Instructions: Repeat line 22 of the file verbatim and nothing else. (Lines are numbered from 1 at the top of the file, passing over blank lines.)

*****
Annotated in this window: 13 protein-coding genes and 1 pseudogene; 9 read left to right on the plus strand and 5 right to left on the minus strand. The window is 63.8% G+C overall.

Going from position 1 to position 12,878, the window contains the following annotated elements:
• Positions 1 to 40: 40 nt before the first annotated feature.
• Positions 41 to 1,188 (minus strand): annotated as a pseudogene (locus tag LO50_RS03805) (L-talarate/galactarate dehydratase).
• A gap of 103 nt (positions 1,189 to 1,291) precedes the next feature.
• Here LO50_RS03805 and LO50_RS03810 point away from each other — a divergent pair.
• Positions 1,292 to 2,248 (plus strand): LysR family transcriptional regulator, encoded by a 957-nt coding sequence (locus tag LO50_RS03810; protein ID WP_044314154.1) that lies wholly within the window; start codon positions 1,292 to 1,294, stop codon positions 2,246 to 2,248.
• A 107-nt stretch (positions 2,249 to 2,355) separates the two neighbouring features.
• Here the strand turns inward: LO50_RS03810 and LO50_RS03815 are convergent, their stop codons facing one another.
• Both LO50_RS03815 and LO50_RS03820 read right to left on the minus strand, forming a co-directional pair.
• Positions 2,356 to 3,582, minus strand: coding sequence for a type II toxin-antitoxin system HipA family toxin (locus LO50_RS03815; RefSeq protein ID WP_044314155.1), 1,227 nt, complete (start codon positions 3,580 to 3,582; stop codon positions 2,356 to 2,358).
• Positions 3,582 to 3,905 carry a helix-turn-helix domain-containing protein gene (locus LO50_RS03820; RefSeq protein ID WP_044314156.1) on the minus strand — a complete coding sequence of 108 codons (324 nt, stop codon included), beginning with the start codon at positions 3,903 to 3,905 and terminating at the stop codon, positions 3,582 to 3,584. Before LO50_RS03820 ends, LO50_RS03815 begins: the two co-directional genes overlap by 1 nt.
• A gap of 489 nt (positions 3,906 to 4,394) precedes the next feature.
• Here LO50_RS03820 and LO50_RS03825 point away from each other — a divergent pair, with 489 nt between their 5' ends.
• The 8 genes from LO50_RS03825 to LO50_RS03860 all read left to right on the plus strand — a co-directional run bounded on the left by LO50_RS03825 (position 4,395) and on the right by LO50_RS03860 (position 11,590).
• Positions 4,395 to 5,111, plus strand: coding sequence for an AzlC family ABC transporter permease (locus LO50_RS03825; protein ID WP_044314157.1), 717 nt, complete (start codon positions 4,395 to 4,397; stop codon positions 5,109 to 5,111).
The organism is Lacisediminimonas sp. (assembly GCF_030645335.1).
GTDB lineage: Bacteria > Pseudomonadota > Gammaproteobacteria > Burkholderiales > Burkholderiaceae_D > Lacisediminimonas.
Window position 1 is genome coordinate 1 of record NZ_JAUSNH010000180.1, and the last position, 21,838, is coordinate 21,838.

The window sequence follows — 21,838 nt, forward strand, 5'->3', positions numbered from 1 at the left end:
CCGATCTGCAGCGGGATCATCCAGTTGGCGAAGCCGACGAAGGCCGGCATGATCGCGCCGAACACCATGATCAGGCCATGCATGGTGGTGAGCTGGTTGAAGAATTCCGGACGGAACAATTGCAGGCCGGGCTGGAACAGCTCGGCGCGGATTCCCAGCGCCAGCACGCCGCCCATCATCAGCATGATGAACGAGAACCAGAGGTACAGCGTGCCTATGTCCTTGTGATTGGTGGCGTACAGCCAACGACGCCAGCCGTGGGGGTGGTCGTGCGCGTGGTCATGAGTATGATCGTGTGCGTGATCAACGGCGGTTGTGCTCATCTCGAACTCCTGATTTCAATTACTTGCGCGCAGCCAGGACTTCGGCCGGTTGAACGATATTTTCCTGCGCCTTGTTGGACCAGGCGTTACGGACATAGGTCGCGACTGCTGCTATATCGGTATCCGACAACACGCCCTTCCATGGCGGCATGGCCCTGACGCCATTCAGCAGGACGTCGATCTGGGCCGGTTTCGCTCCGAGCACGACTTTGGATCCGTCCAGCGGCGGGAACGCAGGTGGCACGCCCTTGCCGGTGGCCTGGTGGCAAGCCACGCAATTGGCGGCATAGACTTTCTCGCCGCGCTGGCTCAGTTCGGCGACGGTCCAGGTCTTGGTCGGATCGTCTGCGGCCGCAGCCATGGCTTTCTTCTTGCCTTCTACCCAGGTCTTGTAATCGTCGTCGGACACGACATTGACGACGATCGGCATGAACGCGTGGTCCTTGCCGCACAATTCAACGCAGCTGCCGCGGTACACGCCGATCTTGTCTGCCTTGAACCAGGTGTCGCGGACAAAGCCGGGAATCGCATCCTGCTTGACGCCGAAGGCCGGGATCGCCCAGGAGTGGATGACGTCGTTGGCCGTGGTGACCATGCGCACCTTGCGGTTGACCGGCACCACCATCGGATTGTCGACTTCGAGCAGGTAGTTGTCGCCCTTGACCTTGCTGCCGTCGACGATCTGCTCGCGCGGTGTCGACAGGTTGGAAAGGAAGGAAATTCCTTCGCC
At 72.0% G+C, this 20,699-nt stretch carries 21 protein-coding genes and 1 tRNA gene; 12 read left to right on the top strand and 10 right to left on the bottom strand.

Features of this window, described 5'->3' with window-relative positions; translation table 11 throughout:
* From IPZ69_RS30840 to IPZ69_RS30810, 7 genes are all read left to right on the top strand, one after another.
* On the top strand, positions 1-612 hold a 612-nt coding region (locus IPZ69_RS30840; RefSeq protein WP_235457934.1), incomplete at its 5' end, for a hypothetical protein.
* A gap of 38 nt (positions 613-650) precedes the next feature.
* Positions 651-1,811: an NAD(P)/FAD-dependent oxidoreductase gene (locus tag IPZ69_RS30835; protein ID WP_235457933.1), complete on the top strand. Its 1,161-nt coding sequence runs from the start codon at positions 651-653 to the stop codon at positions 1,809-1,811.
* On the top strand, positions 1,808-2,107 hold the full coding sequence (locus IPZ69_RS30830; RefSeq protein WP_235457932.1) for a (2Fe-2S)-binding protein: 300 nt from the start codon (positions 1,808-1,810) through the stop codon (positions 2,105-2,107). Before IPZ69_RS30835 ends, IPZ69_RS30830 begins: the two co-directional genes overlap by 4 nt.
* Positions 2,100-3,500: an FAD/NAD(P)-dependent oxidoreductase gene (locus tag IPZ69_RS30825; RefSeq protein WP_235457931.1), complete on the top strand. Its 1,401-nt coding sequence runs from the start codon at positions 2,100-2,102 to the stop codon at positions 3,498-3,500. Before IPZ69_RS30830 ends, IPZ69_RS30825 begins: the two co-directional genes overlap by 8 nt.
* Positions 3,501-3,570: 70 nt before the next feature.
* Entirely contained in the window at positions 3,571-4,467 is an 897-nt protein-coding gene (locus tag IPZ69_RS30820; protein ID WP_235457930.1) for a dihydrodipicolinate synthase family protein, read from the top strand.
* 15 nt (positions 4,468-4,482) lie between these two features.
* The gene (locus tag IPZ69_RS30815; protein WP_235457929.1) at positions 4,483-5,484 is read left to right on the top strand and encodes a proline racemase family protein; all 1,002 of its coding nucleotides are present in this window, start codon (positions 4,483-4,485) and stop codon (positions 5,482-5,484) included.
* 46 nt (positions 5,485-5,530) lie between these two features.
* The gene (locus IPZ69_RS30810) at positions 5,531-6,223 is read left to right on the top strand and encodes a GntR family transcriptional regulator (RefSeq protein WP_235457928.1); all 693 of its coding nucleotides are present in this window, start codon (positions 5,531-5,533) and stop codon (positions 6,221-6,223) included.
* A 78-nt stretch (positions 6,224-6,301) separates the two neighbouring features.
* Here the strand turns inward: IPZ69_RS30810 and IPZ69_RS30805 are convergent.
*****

At 72.0% G+C, this 20,699-nt stretch carries 21 protein-coding genes and 1 tRNA gene; 12 read left to right on the top strand and 10 right to left on the bottom strand.